The art of writing a heartfelt sympathy note

When a friend or a loved one has lost someone dear to them, offering funeral songs, poems, or quotes can be a good way to express your sympathy for his or her loss.  But if you want to go an extra mile,  you can pen your friend or loved one a heartfelt sympathy note.

But writing one can be quite tricky.  You will always find yourself at loss for words, or worrying over saying the wrong things.  At times, you’d be tempted to only scribble “My sincerest condolences to  you and your family.” and hope that he or she knows that you’ll always be there to offer a shoulder to cry on.

And while they probably do, they’d like to hear it from you themselves.

So how do you write a sympathy note?

While it’s no rocket science, writing a sympathy note is an art form.  Here are a few tips in writing one:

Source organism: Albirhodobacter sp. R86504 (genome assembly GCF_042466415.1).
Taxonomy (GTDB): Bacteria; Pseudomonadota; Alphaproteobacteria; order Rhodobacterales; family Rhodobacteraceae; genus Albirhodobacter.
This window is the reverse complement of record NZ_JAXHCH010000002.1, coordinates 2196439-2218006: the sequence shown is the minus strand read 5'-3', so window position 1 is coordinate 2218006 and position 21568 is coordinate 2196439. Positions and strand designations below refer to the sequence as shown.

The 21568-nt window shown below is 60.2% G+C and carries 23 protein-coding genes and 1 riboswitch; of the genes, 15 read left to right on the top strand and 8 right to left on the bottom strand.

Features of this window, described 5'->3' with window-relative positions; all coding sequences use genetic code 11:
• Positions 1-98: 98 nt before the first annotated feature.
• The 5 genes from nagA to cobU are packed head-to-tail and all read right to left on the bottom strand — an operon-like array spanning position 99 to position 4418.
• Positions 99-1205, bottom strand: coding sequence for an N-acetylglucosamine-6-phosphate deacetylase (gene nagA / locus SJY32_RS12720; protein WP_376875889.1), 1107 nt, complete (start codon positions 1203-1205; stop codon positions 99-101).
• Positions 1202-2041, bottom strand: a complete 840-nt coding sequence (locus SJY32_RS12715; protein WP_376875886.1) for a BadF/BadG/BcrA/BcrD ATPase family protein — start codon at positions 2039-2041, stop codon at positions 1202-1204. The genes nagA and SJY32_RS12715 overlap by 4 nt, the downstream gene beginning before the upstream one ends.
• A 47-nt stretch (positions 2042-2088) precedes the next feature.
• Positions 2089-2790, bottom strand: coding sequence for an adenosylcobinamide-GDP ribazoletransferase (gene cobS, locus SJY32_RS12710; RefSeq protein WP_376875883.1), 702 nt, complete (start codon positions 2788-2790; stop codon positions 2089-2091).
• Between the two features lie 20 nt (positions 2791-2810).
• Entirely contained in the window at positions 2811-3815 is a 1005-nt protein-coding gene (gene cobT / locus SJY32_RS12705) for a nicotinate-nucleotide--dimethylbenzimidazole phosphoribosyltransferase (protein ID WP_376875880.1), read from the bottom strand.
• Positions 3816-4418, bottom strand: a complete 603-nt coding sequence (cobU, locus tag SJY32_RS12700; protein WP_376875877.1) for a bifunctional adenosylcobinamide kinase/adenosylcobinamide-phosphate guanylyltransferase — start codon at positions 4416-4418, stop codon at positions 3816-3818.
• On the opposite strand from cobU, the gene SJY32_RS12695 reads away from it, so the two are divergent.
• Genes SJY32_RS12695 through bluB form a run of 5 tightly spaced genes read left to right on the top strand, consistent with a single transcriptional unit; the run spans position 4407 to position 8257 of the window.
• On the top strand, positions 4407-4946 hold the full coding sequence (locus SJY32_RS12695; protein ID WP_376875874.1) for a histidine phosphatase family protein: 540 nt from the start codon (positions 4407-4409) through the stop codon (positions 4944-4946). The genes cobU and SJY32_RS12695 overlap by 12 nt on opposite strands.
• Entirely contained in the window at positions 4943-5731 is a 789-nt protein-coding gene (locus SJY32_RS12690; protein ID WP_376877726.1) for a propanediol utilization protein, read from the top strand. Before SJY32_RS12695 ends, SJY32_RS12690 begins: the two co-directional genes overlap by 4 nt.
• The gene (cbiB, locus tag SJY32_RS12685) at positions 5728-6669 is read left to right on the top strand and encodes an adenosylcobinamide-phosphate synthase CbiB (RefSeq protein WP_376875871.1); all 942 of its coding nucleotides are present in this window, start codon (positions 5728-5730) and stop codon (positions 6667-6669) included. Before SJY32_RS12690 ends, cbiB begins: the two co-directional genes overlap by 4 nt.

• Forget post-its.  Use a nice stationery.  This shows how much you respect the weight of the situation your friend or loved one is experiencing.
  • K.I.S.S. (Keep It Simple, Son).  Most of the time, people have difficulty writing a sympathy note because they think they need to start it off with something philosophical.  The good news is, your friends or loved ones would rather know what you think or feel for them instead of reading some deep and profound quote you have copied off from the Internet.
  • Don’t offer any explanation for the loss.  More often than not, they don’t want the idea of God or some supreme being snatching away all the people that they care for.  Telling them that “It is part of God’s plan” would only anger them and may even blame Him for their loss.
  • If you’ve never experienced the loss of a child or a parent, don’t try to compare your experiences with them.  Talking about your pet cat’s sudden passing due to poisoning will make you sound calloused and this may not offer any consolation at all.
  • Offer some help.  But don’t go as far as paying for the burial or cremation services.  Some people may find this insulting.  Instead, let them know that you’re always there to offer them a shoulder to cry on or a listening ear.